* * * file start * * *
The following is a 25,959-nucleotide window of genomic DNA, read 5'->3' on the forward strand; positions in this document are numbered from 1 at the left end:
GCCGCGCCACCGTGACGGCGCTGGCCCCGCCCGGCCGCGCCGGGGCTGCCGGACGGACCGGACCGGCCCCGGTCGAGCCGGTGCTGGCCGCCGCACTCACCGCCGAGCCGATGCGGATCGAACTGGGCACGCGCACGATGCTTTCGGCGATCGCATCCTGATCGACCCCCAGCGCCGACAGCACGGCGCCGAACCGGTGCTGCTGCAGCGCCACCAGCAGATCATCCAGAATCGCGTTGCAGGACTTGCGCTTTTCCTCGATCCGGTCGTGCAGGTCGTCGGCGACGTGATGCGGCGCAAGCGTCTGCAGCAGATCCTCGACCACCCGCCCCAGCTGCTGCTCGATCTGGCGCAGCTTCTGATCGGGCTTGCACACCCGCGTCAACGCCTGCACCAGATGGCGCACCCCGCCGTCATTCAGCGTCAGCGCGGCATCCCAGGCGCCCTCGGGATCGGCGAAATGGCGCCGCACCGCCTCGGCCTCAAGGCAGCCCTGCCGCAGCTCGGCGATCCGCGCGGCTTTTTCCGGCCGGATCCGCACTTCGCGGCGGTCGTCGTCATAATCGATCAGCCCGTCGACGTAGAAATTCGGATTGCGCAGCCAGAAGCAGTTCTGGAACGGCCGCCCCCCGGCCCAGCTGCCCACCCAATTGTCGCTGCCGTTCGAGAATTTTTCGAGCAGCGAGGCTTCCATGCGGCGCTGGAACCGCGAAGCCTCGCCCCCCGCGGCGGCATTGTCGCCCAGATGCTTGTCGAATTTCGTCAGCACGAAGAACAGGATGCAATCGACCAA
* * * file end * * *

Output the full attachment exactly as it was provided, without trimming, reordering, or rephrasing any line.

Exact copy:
The following is a 25,959-nucleotide window of genomic DNA, read 5'->3' on the forward strand; positions in this document are numbered from 1 at the left end:
GCCGCGCCACCGTGACGGCGCTGGCCCCGCCCGGCCGCGCCGGGGCTGCCGGACGGACCGGACCGGCCCCGGTCGAGCCGGTGCTGGCCGCCGCACTCACCGCCGAGCCGATGCGGATCGAACTGGGCACGCGCACGATGCTTTCGGCGATCGCATCCTGATCGACCCCCAGCGCCGACAGCACGGCGCCGAACCGGTGCTGCTGCAGCGCCACCAGCAGATCATCCAGAATCGCGTTGCAGGACTTGCGCTTTTCCTCGATCCGGTCGTGCAGGTCGTCGGCGACGTGATGCGGCGCAAGCGTCTGCAGCAGATCCTCGACCACCCGCCCCAGCTGCTGCTCGATCTGGCGCAGCTTCTGATCGGGCTTGCACACCCGCGTCAACGCCTGCACCAGATGGCGCACCCCGCCGTCATTCAGCGTCAGCGCGGCATCCCAGGCGCCCTCGGGATCGGCGAAATGGCGCCGCACCGCCTCGGCCTCAAGGCAGCCCTGCCGCAGCTCGGCGATCCGCGCGGCTTTTTCCGGCCGGATCCGCACTTCGCGGCGGTCGTCGTCATAATCGATCAGCCCGTCGACGTAGAAATTCGGATTGCGCAGCCAGAAGCAGTTCTGGAACGGCCGCCCCCCGGCCCAGCTGCCCACCCAATTGTCGCTGCCGTTCGAGAATTTTTCGAGCAGCGAGGCTTCCATGCGGCGCTGGAACCGCGAAGCCTCGCCCCCCGCGGCGGCATTGTCGCCCAGATGCTTGTCGAATTTCGTCAGCACGAAGAACAGGATGCAATCGACCAA